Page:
Equations and Inequalities

Students solve equations and inequalities with rational numbers, and encounter real-world situations that can be modeled and solved using equations and inequalities.

Unit Summary

In Unit 4, seventh-grade students continue to build on the last two units by solving equations and inequalities with rational numbers. They use familiar tape diagrams as a way to visually model situations in the form $px+q=r$ and $p(x+q)=r$. These tape diagrams offer a pathway to solving equations using arithmetic, which students compare to a different approach of solving equations algebraically. Throughout the unit, students encounter word problems and real-world situations, covering the full range of rational numbers, that can be modeled and solved using equations and inequalities (MP.4). As they work with equations and inequalities, they build on their abilities to abstract information with symbols and to interpret those symbols in context (MP.2). Students also practice solving equations throughout the unit, ensuring they are working towards fluency which is an expectation in 7th grade.

In sixth grade, students understood solving equations and inequalities as a process of finding the values that made the equation or inequality true. They wrote and solved equations in the forms $x+p=q$ and $px=q$, using nonnegative rational numbers. In seventh grade, students reach back to recall these concepts and skills in order to solve one- and two-step equations and inequalities with rational numbers including negatives.

In eighth grade, students explore complex multi-step equations; however, they will discover that these multi-step equations can be simplified into forms that are familiar to what they’ve seen in seventh grade. Eighth-grade students will also investigate situations that result in solutions such as 5 = 5 or 5 = 8, and they will extend their understanding of solution to include no solution and infinite solutions.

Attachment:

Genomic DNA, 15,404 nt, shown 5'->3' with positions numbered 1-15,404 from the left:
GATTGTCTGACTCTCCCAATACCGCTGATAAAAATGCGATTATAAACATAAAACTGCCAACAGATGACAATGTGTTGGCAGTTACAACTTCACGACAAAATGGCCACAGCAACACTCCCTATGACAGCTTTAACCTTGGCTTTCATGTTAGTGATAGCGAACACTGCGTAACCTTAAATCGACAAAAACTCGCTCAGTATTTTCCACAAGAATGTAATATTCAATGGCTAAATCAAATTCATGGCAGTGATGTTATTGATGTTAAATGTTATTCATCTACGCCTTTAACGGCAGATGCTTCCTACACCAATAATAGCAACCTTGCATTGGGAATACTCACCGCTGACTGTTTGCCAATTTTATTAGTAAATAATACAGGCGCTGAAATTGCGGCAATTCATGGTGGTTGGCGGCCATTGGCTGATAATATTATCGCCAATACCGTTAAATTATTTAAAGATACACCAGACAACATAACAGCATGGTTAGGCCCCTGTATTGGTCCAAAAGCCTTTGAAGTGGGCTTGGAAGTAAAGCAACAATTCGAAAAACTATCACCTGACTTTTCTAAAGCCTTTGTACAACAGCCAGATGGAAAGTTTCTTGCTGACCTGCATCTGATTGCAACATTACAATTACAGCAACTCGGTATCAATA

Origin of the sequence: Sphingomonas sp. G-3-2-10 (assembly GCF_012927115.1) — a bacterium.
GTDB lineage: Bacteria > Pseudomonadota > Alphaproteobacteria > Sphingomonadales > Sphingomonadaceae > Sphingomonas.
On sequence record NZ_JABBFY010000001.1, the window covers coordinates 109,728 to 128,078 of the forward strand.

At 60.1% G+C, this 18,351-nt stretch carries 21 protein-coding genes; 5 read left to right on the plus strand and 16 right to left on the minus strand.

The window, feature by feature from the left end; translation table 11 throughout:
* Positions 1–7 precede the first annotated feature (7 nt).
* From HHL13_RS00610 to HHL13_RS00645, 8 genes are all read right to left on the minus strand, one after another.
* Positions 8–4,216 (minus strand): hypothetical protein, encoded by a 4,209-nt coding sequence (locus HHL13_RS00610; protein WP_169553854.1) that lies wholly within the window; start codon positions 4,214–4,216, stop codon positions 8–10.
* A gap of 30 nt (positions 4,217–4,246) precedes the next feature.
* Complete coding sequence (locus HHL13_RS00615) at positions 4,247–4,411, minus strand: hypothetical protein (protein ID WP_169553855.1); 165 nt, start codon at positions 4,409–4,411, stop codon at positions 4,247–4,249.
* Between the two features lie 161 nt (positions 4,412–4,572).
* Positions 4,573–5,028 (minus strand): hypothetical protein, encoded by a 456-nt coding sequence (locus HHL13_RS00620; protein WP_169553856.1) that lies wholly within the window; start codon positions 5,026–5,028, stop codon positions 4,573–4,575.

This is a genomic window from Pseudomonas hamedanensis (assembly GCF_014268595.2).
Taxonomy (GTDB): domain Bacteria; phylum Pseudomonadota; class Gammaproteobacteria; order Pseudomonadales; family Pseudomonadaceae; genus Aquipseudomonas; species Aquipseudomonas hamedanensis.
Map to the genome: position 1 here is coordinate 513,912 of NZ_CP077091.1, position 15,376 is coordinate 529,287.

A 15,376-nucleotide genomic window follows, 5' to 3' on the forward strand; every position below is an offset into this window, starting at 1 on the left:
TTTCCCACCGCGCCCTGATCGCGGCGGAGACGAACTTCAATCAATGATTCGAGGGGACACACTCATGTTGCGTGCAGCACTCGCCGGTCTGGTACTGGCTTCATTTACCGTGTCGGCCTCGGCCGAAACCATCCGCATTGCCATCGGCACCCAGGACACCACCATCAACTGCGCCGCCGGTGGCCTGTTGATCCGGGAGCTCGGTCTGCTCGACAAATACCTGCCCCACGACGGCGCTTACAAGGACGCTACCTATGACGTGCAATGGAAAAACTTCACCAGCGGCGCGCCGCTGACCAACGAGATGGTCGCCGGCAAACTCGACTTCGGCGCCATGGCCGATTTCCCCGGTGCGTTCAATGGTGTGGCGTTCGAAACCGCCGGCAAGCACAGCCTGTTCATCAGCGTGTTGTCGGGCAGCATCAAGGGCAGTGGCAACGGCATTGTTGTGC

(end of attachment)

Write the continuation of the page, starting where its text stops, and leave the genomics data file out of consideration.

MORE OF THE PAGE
Pacing: 16 instructional days (12 lessons, 3 flex days, 1 assessment day)

For guidance on adjusting the pacing for the 2020-2021 school year due to school closures, see our 7th Grade Scope and Sequence Recommended Adjustments.

• Expanded Assessment Package
• Problem Sets for Each Lesson
• Student Handout Editor
• Vocabulary Package

Assessment

This assessment accompanies Unit 4 and should be given on the suggested assessment day or after completing the unit.

Unit Prep

Intellectual Prep

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Internalization of Standards via the Unit Assessment

• Take unit assessment. Annotate for:
• Standards that each question aligns to
• Strategies and representations used in daily lessons
• Relationship to Essential Understandings of unit
• Lesson(s) that assessment points to

Internalization of Trajectory of Unit

• Read and annotate “Unit Summary.”
• Notice the progression of concepts through the unit using “Unit at a Glance.”
• Essential understandings
• Connection to assessment questions
• Identify key opportunitites to engage students in academic discourse. Read through our Guide to Academic Discourse and refer back to it throughout the unit.

Unit-Specific Intellectual Prep

 Tape diagram and equations Examples: $3(x+4)=45$ $3x+4=45$

Essential Understandings

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• Equations and inequalities are powerful tools that can be used to model and solve real-world situations with unknown quantities.